Karen, I personally think it's good for long term relationships to agree to a "hold." I've had one of my paintings "on hold" for a while. The last time I spoke to the prospective buyer, she said she couldn't quite scrape together the money and to put the painting back "in circulation." I told her I'd still give her "first right of refusal" at the time someone else expresses interest. At our co-op gallery, we do 3-month lay-away plans. But money down is not refunded.

Tuva Stephens
via fineartviews.com
Karen, you are doing the right thing. She sounds like an excellent client. I recently had a friend take a painting to her home to consider to purchase. She kept it for a few weeks actually and finally sent a check plus tax to the gallery. Sometime we just need to be patient.

Karen
via fineartviews.com
Tuva and Sue,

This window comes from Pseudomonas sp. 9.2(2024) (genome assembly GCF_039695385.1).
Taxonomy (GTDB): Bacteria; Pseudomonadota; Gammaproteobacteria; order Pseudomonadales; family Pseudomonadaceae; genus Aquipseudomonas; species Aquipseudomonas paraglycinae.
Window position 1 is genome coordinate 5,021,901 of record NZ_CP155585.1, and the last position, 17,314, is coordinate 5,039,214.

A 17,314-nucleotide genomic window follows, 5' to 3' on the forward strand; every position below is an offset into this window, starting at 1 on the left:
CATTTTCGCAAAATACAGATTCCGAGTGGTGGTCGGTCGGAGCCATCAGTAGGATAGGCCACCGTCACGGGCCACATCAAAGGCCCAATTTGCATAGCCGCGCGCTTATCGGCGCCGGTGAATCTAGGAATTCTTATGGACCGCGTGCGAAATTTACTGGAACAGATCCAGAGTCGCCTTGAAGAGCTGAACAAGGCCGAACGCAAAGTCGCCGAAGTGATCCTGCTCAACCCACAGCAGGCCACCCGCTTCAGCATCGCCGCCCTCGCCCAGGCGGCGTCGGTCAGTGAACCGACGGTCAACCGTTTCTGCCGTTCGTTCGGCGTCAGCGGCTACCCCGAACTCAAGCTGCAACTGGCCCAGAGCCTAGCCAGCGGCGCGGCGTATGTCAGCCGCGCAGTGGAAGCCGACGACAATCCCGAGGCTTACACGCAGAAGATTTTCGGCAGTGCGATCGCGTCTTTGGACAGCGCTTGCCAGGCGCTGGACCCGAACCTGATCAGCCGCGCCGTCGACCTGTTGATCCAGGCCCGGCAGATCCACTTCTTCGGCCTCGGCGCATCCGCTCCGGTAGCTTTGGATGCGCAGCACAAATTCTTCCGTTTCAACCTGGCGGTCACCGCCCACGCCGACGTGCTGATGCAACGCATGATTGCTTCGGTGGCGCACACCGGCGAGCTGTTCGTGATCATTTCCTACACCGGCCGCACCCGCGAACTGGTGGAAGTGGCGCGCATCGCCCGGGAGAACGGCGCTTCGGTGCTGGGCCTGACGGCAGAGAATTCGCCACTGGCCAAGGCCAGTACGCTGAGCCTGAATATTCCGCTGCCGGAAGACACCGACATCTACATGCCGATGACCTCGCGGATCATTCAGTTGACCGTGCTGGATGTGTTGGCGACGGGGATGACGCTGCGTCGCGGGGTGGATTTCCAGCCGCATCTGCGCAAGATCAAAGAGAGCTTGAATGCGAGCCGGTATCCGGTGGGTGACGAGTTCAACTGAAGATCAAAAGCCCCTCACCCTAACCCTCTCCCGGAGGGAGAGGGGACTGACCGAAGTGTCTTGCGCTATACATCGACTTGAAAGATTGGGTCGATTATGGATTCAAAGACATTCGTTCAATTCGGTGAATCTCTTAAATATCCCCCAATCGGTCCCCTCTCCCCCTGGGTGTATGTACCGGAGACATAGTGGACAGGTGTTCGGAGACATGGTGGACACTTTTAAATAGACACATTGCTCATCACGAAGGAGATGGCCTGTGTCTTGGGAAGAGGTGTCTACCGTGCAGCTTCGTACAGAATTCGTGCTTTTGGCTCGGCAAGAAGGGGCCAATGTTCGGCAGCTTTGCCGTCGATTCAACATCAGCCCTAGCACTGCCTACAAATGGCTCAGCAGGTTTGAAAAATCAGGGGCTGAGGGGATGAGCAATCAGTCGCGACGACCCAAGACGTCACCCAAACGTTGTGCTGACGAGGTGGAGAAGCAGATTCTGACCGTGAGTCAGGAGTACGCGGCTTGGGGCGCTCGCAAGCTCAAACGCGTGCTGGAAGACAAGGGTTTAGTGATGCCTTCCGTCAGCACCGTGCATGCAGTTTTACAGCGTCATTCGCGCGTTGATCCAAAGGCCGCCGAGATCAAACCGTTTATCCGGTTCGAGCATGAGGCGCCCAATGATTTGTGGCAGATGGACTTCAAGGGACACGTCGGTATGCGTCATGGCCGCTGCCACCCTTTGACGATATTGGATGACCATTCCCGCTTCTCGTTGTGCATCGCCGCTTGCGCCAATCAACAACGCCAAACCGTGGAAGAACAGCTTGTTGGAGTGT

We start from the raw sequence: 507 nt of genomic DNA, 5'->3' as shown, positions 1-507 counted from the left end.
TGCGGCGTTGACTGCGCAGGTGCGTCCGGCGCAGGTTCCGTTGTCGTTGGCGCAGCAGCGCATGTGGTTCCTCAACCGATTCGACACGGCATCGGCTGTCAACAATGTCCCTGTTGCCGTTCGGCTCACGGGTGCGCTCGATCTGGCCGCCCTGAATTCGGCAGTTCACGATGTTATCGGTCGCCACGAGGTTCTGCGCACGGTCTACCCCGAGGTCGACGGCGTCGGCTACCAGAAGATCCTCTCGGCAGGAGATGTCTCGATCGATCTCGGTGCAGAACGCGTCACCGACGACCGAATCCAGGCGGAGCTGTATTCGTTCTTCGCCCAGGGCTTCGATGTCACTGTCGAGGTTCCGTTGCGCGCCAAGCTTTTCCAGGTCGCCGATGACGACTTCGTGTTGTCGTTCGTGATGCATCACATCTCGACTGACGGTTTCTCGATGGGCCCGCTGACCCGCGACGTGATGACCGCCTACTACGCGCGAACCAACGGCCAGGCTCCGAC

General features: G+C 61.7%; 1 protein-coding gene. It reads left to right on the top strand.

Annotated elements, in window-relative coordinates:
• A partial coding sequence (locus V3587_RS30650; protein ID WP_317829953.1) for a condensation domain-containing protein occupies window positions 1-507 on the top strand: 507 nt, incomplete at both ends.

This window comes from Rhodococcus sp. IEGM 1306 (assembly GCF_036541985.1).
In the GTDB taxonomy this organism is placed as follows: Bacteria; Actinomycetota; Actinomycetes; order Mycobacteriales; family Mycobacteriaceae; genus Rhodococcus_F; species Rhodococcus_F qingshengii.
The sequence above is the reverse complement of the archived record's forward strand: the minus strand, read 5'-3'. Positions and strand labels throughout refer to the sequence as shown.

Thanks, that's good to know. It "felt" like the right thing to do. I appreciate her patronage and I would value her good word of mouth to friends who may be potential collectors. I am not a hard-nosed businesswoman, but I do get a lot of repeat sales. I think you just get a feeling for whether or not someone is sincere. In my case this sweet young woman was just between a rock and a hard place. (She took photos of the artwork to show her hubby for his approval, so I think that's a step in a good direction.)

Margie Guyot
via fineartviews.com
Karen, what you should do is have the potential buyer leave a deposit with you to hold the paintings for a specified time period, say one month. If they end up buying the painting, the deposit could be applied to the sale price. I got burned one time by not asking for a deposit during a show. Somebody asked me to hold a painting, so I held it back. I hadn't thought to ask for a deposit. The buyer never returned. I might have sold the painting to somebody else!